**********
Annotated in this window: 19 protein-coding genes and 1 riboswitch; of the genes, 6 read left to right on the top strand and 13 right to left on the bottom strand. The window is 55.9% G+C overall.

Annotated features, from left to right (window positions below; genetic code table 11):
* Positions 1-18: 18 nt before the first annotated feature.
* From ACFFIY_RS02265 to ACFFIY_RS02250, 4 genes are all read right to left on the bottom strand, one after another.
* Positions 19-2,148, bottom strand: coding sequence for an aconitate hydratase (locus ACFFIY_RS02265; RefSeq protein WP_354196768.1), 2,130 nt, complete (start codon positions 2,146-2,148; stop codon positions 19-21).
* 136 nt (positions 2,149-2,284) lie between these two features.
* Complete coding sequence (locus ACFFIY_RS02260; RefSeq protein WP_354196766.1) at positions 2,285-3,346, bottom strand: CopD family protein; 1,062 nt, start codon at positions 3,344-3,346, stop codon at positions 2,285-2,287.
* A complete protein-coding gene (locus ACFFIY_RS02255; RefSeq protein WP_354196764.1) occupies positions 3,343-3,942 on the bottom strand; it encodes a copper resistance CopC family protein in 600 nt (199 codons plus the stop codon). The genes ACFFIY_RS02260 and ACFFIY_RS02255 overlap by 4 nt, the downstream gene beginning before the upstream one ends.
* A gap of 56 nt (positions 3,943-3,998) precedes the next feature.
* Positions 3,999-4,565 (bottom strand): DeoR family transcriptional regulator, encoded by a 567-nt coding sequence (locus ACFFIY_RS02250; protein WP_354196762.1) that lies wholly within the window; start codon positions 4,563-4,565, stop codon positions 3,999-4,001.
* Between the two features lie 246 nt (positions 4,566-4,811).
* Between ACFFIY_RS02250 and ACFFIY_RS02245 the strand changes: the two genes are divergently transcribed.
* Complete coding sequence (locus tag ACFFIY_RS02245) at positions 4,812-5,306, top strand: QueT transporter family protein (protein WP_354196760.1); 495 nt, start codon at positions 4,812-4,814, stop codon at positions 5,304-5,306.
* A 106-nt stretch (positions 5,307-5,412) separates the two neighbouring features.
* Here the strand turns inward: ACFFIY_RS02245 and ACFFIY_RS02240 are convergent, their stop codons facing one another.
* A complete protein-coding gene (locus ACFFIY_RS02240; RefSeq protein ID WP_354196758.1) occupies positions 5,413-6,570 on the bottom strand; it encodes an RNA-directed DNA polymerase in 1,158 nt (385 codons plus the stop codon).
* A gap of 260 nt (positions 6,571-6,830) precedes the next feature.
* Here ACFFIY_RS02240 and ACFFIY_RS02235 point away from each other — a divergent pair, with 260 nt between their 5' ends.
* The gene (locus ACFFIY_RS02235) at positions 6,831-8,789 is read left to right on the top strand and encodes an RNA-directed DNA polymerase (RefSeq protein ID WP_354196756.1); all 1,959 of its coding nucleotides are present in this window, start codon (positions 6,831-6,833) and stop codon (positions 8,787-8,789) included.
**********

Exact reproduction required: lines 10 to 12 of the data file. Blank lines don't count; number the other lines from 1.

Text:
* Positions 3,999-4,565 (bottom strand): DeoR family transcriptional regulator, encoded by a 567-nt coding sequence (locus ACFFIY_RS02250; protein WP_354196762.1) that lies wholly within the window; start codon positions 4,563-4,565, stop codon positions 3,999-4,001.
* Between the two features lie 246 nt (positions 4,566-4,811).
* Between ACFFIY_RS02250 and ACFFIY_RS02245 the strand changes: the two genes are divergently transcribed.